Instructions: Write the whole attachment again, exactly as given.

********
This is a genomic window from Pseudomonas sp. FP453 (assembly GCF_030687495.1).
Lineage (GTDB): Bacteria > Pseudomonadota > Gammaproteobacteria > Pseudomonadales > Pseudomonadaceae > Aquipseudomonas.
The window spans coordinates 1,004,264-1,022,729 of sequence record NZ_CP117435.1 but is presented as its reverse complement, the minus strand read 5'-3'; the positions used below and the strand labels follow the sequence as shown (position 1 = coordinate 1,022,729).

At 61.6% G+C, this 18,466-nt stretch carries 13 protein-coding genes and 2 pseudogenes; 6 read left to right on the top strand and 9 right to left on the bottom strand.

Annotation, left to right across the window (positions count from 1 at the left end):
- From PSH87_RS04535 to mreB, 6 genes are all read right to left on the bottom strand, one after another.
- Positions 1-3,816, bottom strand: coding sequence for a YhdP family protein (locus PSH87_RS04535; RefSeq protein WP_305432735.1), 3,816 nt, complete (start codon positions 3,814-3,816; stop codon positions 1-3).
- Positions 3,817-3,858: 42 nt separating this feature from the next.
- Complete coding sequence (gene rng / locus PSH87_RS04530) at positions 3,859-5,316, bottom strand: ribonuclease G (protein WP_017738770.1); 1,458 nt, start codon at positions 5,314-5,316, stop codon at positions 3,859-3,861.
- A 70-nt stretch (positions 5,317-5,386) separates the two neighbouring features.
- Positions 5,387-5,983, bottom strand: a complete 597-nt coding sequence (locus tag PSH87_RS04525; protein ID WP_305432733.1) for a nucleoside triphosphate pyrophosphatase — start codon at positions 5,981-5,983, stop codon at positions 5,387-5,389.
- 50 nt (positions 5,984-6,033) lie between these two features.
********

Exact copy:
This is a genomic window from Pseudomonas sp. FP453 (assembly GCF_030687495.1).
Lineage (GTDB): Bacteria > Pseudomonadota > Gammaproteobacteria > Pseudomonadales > Pseudomonadaceae > Aquipseudomonas.
The window spans coordinates 1,004,264-1,022,729 of sequence record NZ_CP117435.1 but is presented as its reverse complement, the minus strand read 5'-3'; the positions used below and the strand labels follow the sequence as shown (position 1 = coordinate 1,022,729).

At 61.6% G+C, this 18,466-nt stretch carries 13 protein-coding genes and 2 pseudogenes; 6 read left to right on the top strand and 9 right to left on the bottom strand.

Annotation, left to right across the window (positions count from 1 at the left end):
- From PSH87_RS04535 to mreB, 6 genes are all read right to left on the bottom strand, one after another.
- Positions 1-3,816, bottom strand: coding sequence for a YhdP family protein (locus PSH87_RS04535; RefSeq protein WP_305432735.1), 3,816 nt, complete (start codon positions 3,814-3,816; stop codon positions 1-3).
- Positions 3,817-3,858: 42 nt separating this feature from the next.
- Complete coding sequence (gene rng / locus PSH87_RS04530) at positions 3,859-5,316, bottom strand: ribonuclease G (protein WP_017738770.1); 1,458 nt, start codon at positions 5,314-5,316, stop codon at positions 3,859-3,861.
- A 70-nt stretch (positions 5,317-5,386) separates the two neighbouring features.
- Positions 5,387-5,983, bottom strand: a complete 597-nt coding sequence (locus tag PSH87_RS04525; protein ID WP_305432733.1) for a nucleoside triphosphate pyrophosphatase — start codon at positions 5,981-5,983, stop codon at positions 5,387-5,389.
- 50 nt (positions 5,984-6,033) lie between these two features.